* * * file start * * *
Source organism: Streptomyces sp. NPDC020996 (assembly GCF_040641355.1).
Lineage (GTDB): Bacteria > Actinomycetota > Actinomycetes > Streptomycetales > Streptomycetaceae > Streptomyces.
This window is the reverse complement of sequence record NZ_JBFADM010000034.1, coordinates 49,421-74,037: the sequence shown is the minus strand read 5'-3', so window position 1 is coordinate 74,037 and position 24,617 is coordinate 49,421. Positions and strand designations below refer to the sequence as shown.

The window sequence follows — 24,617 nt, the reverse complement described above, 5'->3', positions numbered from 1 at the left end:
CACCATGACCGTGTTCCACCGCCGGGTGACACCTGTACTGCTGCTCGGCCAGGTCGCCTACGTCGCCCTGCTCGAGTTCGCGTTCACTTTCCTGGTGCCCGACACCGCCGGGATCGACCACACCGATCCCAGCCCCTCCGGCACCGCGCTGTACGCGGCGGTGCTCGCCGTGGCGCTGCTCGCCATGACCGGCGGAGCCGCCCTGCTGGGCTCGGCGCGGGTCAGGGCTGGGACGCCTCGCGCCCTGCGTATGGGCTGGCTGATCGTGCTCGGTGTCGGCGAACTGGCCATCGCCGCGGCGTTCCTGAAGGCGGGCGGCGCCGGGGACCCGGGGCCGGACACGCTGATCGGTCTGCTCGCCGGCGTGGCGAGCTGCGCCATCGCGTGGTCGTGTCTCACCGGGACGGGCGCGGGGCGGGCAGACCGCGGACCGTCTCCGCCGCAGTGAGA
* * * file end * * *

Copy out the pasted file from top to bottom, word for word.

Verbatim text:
Source organism: Streptomyces sp. NPDC020996 (assembly GCF_040641355.1).
Lineage (GTDB): Bacteria > Actinomycetota > Actinomycetes > Streptomycetales > Streptomycetaceae > Streptomyces.
This window is the reverse complement of sequence record NZ_JBFADM010000034.1, coordinates 49,421-74,037: the sequence shown is the minus strand read 5'-3', so window position 1 is coordinate 74,037 and position 24,617 is coordinate 49,421. Positions and strand designations below refer to the sequence as shown.

The window sequence follows — 24,617 nt, the reverse complement described above, 5'->3', positions numbered from 1 at the left end:
CACCATGACCGTGTTCCACCGCCGGGTGACACCTGTACTGCTGCTCGGCCAGGTCGCCTACGTCGCCCTGCTCGAGTTCGCGTTCACTTTCCTGGTGCCCGACACCGCCGGGATCGACCACACCGATCCCAGCCCCTCCGGCACCGCGCTGTACGCGGCGGTGCTCGCCGTGGCGCTGCTCGCCATGACCGGCGGAGCCGCCCTGCTGGGCTCGGCGCGGGTCAGGGCTGGGACGCCTCGCGCCCTGCGTATGGGCTGGCTGATCGTGCTCGGTGTCGGCGAACTGGCCATCGCCGCGGCGTTCCTGAAGGCGGGCGGCGCCGGGGACCCGGGGCCGGACACGCTGATCGGTCTGCTCGCCGGCGTGGCGAGCTGCGCCATCGCGTGGTCGTGTCTCACCGGGACGGGCGCGGGGCGGGCAGACCGCGGACCGTCTCCGCCGCAGTGAGA